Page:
2022-02-08 Satipaṭṭhāna (26) New Orientation to Body
3:51PM Feb 8, 2022
We are exploring the fourth exercise of the Satipaṭṭhāna Sutta. Perhaps some of you who were settling in to the previous sequence might feel like we are taking a little detour. Because now we are using parts of our mind that are not usually associated with mindfulness practice, such as imagination, reflection, and consideration of our body parts.
I think it is worthwhile to point out that the contemplation of body parts is a time-honored practice in the Buddhist tradition. For many of novice monastics, this is the first practice they are given. It is meant to set the stage and create a foundation for developing practice further. This practice can change the mental ecology in a certain way that may make it easier to settle the mind when we get back into focusing in the more classic way of doing mindfulness practice.
For one thing, it is used to cultivate concentration. Some people will memorize the list of 31 – or 32, if the brain is added. Then, once you have memorized it, just keep reciting it. Some people practice doing it both forward and backward – memorizing it starting with head hair and ending with urine. You go in that direction, and then you do it backwards – from urine to head hair. This requires focus and attention to stay on it and keep it at a regular pace, so that it is very hard to think about other things and wander off. To keep doing it over and over again, like a mantra.
Doing it over and over again requires alertness and a certain kind of effort. Over time, the distracted mind might quiet down and settle. We gather together and focus the mind. Then we can stop focusing on reciting the parts of the body, and now just focus on the practice itself – because we are stable or steady. So it is a way of building concentration.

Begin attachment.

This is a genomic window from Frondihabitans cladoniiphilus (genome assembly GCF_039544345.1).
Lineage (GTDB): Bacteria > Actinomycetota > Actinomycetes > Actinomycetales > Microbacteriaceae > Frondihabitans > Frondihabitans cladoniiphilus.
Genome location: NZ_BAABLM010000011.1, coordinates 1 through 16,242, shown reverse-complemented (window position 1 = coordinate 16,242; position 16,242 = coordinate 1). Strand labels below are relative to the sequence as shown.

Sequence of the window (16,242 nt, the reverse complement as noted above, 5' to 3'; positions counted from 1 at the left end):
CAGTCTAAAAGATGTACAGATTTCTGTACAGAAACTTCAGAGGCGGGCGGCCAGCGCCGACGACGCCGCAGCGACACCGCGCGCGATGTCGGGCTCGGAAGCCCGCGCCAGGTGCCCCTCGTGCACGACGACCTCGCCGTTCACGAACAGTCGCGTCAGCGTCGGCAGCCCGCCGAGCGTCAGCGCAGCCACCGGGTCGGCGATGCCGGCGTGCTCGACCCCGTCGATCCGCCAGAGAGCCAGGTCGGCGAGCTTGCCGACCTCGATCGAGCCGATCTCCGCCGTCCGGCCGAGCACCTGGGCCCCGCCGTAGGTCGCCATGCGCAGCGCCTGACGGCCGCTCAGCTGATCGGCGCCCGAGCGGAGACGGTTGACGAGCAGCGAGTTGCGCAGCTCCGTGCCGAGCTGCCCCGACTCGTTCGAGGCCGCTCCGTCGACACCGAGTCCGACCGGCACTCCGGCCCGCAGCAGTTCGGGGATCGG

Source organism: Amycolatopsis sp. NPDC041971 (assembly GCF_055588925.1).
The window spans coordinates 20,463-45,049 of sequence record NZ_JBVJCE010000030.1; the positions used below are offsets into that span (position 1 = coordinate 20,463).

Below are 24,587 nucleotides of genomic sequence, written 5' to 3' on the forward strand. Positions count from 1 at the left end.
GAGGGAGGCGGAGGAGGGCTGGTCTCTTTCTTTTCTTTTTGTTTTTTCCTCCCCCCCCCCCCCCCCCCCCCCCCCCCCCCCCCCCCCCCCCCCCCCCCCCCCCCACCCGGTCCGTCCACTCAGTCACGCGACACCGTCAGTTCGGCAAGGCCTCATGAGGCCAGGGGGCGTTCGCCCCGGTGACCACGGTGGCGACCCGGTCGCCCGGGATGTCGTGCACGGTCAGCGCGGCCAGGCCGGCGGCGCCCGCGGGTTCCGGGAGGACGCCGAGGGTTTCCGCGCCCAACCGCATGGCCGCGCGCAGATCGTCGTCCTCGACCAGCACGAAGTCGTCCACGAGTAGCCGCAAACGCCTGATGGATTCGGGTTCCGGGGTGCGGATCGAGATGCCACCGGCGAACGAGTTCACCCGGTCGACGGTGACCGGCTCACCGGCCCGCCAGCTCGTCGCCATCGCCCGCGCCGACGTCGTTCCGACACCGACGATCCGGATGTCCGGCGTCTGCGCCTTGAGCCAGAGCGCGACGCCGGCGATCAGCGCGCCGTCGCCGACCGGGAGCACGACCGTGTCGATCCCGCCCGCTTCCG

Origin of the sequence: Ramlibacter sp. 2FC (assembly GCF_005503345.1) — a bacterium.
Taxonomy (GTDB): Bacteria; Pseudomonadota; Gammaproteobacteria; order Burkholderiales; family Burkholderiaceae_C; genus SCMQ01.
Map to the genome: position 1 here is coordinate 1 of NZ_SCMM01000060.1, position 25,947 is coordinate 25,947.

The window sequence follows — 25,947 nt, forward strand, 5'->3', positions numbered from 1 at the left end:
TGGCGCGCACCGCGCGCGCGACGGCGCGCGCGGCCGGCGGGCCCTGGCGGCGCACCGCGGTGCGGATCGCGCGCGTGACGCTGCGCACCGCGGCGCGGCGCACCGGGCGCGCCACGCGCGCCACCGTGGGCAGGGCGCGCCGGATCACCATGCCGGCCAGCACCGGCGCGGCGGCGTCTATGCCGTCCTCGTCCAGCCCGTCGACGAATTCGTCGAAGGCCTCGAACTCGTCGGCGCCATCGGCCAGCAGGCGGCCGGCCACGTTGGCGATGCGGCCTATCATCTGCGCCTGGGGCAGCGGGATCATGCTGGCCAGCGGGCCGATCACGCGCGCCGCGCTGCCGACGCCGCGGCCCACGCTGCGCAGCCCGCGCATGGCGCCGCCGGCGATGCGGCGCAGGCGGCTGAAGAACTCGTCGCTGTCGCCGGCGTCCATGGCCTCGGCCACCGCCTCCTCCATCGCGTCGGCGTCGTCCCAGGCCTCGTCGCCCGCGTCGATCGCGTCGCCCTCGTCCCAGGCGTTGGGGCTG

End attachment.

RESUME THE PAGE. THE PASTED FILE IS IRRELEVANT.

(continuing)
Another thing it does is to shift our orientation towards our body. We may have an unhelpful orientation to the body, focusing on our body image. Some people are caught up in body image and spend a tremendous amount of time fixing their body image – making it just right. Body image is often involved with a lot of comparative thinking. This is painful. It causes a lot of suffering when we get involved in the world of comparative thinking – how I am compared to others.
Concentration is one way to shift out of that mode. But we can also begin developing different ways of understanding and perceiving the body. To see the body not as a unified whole, which sometimes lends itself to abstract concepts – but to look at the parts of the body individually so that each one stands out by itself.
The analogy given here for this specific way of seeing the body and parts is that of a bag. A bag of skin that contains a lot of rice and beans. Here is the description:
"Just as if a person with good eyesight were to look into a sack with an opening at each end filled with various kinds of seeds, such as fine rice, paddy rice, mung beans, garbanzo beans, sesame seeds, and husk rice. One would recognize: this is fine rice; this is paddy rice; these are mung beans; these are garbanzo beans; these are sesame seeds. So a practitioner reviews, visualizes, imagines this very body upward from the soles of the feet and downward from the hair of the head, covered with skin, and full of various kinds of unclean things. In this body, there is head hair, body hair, nails, teeth, skin, flesh, tendons, bones, marrow, kidneys, heart, liver, diaphragm, spleen, lungs, large intestines, small intestines, contents of the stomach, feces, bile, phlegm, pus, blood, sweat, fat, tears, oil, saliva, snot, fluid of the joints, and urine."